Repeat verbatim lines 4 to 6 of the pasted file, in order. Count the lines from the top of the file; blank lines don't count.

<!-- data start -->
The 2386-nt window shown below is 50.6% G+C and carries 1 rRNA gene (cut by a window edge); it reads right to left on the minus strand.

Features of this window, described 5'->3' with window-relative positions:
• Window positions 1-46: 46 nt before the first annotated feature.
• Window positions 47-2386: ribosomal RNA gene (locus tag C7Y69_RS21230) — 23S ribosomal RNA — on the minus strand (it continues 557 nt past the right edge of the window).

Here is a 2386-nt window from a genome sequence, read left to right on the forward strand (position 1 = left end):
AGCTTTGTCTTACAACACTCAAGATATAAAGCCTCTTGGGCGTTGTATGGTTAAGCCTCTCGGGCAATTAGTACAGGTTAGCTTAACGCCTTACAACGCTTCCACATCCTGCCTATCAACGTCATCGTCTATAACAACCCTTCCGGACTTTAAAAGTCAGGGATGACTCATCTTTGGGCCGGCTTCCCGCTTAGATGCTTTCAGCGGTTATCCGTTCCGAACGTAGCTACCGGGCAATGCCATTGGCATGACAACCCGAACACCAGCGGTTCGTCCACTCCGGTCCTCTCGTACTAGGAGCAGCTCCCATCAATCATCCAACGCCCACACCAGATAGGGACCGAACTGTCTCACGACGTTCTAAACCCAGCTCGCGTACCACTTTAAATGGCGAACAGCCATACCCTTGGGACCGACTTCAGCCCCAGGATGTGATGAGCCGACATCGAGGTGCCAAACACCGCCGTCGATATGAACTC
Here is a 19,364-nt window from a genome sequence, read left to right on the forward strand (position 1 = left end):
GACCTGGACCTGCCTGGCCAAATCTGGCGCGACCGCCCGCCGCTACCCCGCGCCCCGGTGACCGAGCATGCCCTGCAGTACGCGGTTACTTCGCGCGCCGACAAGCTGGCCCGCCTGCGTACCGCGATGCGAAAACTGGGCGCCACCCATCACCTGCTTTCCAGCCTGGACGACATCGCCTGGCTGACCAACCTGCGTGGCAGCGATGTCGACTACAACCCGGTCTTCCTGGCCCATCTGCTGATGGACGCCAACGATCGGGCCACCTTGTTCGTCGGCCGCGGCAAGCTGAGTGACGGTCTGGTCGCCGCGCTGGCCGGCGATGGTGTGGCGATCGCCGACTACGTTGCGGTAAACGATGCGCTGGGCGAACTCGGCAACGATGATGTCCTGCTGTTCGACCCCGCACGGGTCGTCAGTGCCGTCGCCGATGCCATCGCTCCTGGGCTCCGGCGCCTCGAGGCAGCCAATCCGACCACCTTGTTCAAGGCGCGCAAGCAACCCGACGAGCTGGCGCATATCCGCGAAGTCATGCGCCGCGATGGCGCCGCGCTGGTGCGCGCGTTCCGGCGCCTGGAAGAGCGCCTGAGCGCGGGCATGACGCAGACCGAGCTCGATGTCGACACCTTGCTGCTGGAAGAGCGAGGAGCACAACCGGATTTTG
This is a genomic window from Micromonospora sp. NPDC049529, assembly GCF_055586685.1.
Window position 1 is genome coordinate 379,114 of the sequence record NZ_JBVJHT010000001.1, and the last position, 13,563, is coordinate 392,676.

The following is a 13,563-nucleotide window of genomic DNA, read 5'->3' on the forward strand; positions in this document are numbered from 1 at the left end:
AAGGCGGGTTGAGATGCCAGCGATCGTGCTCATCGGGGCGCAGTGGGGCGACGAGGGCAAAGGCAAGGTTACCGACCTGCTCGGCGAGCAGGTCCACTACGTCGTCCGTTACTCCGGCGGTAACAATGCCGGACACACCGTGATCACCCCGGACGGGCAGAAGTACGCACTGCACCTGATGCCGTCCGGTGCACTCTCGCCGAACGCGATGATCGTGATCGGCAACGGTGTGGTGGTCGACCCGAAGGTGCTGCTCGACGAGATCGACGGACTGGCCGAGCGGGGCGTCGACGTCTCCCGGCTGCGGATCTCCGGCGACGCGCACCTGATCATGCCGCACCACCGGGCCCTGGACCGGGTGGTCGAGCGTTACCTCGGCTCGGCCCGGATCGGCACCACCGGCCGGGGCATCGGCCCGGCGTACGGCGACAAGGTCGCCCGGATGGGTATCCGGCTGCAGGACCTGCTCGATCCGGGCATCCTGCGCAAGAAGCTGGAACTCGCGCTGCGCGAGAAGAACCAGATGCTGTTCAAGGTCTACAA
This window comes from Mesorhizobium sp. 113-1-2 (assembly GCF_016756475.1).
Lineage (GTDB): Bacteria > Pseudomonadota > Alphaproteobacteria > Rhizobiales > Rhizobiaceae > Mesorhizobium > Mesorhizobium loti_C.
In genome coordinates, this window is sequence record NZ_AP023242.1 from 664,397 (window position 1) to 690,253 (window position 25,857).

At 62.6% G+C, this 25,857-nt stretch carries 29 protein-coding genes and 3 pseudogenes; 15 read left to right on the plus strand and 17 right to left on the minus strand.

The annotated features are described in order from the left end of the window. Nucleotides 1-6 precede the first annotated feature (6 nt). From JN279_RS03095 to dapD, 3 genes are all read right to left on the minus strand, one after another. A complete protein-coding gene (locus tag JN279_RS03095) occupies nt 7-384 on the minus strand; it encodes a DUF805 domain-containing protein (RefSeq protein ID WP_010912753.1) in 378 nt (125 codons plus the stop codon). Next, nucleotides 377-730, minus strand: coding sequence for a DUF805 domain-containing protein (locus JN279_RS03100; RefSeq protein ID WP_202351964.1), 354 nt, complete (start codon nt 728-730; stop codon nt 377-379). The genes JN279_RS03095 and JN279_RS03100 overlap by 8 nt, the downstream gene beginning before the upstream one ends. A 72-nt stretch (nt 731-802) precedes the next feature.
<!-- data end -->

• Window positions 47-2386: ribosomal RNA gene (locus tag C7Y69_RS21230) — 23S ribosomal RNA — on the minus strand (it continues 557 nt past the right edge of the window).

Here is a 2386-nt window from a genome sequence, read left to right on the forward strand (position 1 = left end):
AGCTTTGTCTTACAACACTCAAGATATAAAGCCTCTTGGGCGTTGTATGGTTAAGCCTCTCGGGCAATTAGTACAGGTTAGCTTAACGCCTTACAACGCTTCCACATCCTGCCTATCAACGTCATCGTCTATAACAACCCTTCCGGACTTTAAAAGTCAGGGATGACTCATCTTTGGGCCGGCTTCCCGCTTAGATGCTTTCAGCGGTTATCCGTTCCGAACGTAGCTACCGGGCAATGCCATTGGCATGACAACCCGAACACCAGCGGTTCGTCCACTCCGGTCCTCTCGTACTAGGAGCAGCTCCCATCAATCATCCAACGCCCACACCAGATAGGGACCGAACTGTCTCACGACGTTCTAAACCCAGCTCGCGTACCACTTTAAATGGCGAACAGCCATACCCTTGGGACCGACTTCAGCCCCAGGATGTGATGAGCCGACATCGAGGTGCCAAACACCGCCGTCGATATGAACTC